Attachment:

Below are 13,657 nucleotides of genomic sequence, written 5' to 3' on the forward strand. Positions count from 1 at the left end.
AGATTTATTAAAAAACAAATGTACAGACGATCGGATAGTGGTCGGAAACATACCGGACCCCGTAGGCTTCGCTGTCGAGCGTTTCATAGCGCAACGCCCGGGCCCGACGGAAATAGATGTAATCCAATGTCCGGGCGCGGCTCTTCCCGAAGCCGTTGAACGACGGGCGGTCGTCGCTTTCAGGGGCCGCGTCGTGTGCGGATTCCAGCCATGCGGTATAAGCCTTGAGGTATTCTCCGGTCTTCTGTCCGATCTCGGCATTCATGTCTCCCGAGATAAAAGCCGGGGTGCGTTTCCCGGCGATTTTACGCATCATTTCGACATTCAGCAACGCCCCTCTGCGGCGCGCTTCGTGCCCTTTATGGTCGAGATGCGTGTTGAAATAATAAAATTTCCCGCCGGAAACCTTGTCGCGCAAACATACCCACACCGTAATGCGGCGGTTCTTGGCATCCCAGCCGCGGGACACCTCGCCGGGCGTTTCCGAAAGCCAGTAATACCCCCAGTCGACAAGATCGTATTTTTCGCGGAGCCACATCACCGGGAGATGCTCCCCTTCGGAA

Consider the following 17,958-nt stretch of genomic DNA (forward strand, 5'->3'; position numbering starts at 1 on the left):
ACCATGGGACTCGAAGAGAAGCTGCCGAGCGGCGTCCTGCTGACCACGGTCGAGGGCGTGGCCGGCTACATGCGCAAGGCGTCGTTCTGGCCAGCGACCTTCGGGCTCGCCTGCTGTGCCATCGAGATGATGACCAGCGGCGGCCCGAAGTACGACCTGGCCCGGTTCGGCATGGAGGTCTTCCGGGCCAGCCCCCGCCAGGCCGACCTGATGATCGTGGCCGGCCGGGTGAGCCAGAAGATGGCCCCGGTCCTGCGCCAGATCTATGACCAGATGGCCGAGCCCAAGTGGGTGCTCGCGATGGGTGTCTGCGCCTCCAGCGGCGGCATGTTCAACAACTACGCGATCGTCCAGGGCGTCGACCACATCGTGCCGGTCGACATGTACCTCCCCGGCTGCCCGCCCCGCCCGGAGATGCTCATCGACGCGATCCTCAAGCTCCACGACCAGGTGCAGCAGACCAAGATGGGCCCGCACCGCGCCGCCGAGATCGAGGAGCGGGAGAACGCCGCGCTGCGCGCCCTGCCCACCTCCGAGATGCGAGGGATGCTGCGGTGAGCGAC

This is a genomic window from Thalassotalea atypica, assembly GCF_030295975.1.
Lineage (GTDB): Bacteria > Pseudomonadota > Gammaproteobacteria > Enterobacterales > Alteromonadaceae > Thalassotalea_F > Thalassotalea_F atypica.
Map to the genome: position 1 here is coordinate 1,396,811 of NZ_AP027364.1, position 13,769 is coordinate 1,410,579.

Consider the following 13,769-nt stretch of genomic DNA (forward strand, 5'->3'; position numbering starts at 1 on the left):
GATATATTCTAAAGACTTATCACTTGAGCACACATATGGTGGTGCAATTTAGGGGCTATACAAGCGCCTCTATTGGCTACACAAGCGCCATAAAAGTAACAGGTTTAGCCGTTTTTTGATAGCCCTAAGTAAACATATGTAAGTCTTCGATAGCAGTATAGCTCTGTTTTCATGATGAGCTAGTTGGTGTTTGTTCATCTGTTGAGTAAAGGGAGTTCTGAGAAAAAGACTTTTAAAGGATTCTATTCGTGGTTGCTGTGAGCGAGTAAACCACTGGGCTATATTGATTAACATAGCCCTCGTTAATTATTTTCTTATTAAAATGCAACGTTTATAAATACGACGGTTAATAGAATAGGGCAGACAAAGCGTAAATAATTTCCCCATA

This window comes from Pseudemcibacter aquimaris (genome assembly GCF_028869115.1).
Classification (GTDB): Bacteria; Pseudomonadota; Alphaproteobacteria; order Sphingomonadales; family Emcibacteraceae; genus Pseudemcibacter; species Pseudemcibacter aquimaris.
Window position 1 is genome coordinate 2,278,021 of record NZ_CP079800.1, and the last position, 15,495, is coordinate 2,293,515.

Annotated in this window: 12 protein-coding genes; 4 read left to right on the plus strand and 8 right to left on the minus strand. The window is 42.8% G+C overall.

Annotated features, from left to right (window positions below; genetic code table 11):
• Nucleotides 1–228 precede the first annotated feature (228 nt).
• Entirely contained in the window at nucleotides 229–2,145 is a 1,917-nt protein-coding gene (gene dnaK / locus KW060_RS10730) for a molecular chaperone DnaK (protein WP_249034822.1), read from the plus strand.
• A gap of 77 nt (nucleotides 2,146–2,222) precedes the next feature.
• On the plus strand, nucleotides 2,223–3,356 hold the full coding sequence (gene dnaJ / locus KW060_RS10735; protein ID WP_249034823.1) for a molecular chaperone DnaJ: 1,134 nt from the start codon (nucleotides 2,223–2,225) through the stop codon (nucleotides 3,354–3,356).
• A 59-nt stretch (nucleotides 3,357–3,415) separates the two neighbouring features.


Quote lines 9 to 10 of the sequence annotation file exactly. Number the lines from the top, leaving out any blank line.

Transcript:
GATATATTCTAAAGACTTATCACTTGAGCACACATATGGTGGTGCAATTTAGGGGCTATACAAGCGCCTCTATTGGCTACACAAGCGCCATAAAAGTAACAGGTTTAGCCGTTTTTTGATAGCCCTAAGTAAACATATGTAAGTCTTCGATAGCAGTATAGCTCTGTTTTCATGATGAGCTAGTTGGTGTTTGTTCATCTGTTGAGTAAAGGGAGTTCTGAGAAAAAGACTTTTAAAGGATTCTATTCGTGGTTGCTGTGAGCGAGTAAACCACTGGGCTATATTGATTAACATAGCCCTCGTTAATTATTTTCTTATTAAAATGCAACGTTTATAAATACGACGGTTAATAGAATAGGGCAGACAAAGCGTAAATAATTTCCCCATA

This window comes from Pseudemcibacter aquimaris (genome assembly GCF_028869115.1).